Jump to content


Photo

advice on filters


  • Please log in to reply
2 replies to this topic

#1 Ollie Bartlett

Ollie Bartlett
  • Basic Members
  • PipPip
  • 88 posts
  • Other
  • Bristol, UK

Posted 12 July 2007 - 09:07 AM

hi there,

i know its not strictly an SD question but im an SD person (at the moment) and so ill ask it here anyway.

ive just invested in a matte box to use with my camera and 35 mm kit and im trying to shop around for filters. i really didnt fully appreciate how expensive these things actually are, and so im wondering if anyone might know of a manufacturer of 4x4 filters that produces reasonably good glass without the very high cost (im uk based if that makes any difference to anyone).

also, it seems pretty tough to get my hands on these things to check out what certain filters actually do and what their results are, so if anyone has a good suggestion of a starter kit style thing (just a few of the essentials as something to get me to grips with their function and to start the ball rolling) then id be very very appreciative.

cheers people,

Ollie Bartlett
  • 0

#2 Toby Orzano

Toby Orzano
  • Basic Members
  • PipPip
  • 80 posts
  • Electrician
  • Portland, OR

Posted 12 July 2007 - 01:51 PM

Tiffen and Schnieder are probably the manufacturers you're going to want to look at. I'm not sure if anyone makes budget 4X4 filters because they are for higher-end users to begin with, but even if they do you'll probably want to stay away from them because the adage "you get what you pay for" really is true for filters.

If you go to these manufacturers websites, they will tell you exactly what all of their filters do, but here are some basics that I recommend for video:

Neutral Density: These bring down exposure without effecting color. They are especially handy for acheiving shallower depth of field with video cameras. They come in a variety of grades -- .1=1/3 stop, .3=1 stop, .6=2 stops, etc. Also come graduated (half the frame will be clear) which is handy in landscapes for getting the exposure of the sky within range without effecting the land.

Polarizer: Reduce reflections on non-metallic surfaces and make the sky darker. You'll need a rotating filter stage in your matte box for these to be of much use.

Some sort of diffusion (pro-mist, soft effects, diffusion, or all): basically they spread some of the highlights into the darker portions of the frame to reduce contrast while also softening details. The three types (and their are even different types of those types) all work a little differently and have their own look so you'll have to look at some example images (tiffen's site has some) and then try them out to see what looks best. These also come in different grades; typically lower grades are used for wider shots and higher for close-ups. You may not even need these if you are using a 35 adapter, as the ground glass seems to add some diffusion (but I there are so many different adapters and I don't have experience with any so I can't say).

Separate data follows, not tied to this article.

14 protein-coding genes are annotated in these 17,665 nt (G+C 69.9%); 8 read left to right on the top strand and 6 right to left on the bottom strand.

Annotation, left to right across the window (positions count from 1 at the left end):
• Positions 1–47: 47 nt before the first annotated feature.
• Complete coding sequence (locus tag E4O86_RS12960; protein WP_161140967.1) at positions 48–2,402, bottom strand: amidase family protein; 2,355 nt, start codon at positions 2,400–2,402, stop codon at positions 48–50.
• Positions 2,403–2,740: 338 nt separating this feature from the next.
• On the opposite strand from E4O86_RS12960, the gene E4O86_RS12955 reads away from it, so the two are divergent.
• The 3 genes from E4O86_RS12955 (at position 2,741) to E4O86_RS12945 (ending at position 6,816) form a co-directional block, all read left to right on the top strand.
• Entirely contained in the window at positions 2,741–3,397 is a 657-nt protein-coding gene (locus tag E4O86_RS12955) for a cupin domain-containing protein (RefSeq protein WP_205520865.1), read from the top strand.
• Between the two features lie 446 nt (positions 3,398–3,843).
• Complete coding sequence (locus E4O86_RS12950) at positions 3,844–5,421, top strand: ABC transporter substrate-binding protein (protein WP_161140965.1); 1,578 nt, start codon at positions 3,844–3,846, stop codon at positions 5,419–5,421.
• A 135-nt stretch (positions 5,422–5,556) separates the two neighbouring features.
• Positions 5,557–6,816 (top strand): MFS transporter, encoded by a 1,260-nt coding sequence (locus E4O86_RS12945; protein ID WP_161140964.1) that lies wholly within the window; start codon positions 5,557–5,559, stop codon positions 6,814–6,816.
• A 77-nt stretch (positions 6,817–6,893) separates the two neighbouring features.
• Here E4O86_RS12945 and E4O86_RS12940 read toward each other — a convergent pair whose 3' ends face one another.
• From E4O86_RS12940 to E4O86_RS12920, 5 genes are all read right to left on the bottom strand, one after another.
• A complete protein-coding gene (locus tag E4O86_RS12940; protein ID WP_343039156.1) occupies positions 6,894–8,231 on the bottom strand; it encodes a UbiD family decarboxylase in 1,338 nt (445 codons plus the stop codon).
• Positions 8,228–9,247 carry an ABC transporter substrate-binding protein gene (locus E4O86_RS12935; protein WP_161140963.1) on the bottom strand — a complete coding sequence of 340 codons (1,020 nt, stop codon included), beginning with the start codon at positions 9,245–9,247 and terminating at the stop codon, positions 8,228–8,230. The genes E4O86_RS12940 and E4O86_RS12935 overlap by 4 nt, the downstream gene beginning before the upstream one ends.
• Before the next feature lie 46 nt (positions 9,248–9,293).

I don't think I would recommend any color filters, especially if you are on a tight budget. Maybe graduated colors for enhancing or changing the color of the sky. For the most part, you should be able to get close to the effect you want with simple white balance or color correction in post.

Also, if you really want to get into controlling your image with filters, I recommend the book "Image Control: Motion Picture and Video Camera Filters and Lab Techniques" by Gerald Hirschfeld, ASC.

Edited by Toby Orzano, 12 July 2007 - 01:53 PM.

  • 0

#3 Michael Nash

Michael Nash
  • Sustaining Members
  • 3330 posts
  • Cinematographer
  • Pasadena, CA

Posted 15 July 2007 - 04:28 PM

Cokin makes relatively inexpensive filters that are readily available at most still photography shops. They are made of resin not glass, so their optical purity is not perfect (although free of manufacturing defect). But their cost is so minimal it makes it very easy to pick up a wide variety of filters and try them out.

I have several P-series filters and holder which fits most 2/3" broadcast lenses. The size is not compatible with 4x4, but again the holder is so cheap it's worth the investment to learn what different filters do.

About the only thing missing from the Cokin lineup is any kind of subtle diffusion or contrast lowering, I guess because the manufacturing of such isn't practical with resin filters.
  • 0


CineTape

Tai Audio

CineLab

Rig Wheels Passport

Aerial Filmworks

Technodolly

Willys Widgets

Wooden Camera

Glidecam

Opal

rebotnix Technologies

Visual Products

Abel Cine

Broadcast Solutions Inc

Paralinx LLC

Ritter Battery

FJS International, LLC

The Slider

Metropolis Post

Media Blackout - Custom Cables and AKS

Gamma Ray Digital Inc

Tai Audio

Paralinx LLC

rebotnix Technologies

Glidecam

FJS International, LLC

CineLab

Ritter Battery

Rig Wheels Passport

Visual Products

Technodolly

The Slider

Abel Cine

CineTape

Wooden Camera

Willys Widgets

Metropolis Post

Broadcast Solutions Inc

Opal

Aerial Filmworks

Media Blackout - Custom Cables and AKS

Gamma Ray Digital Inc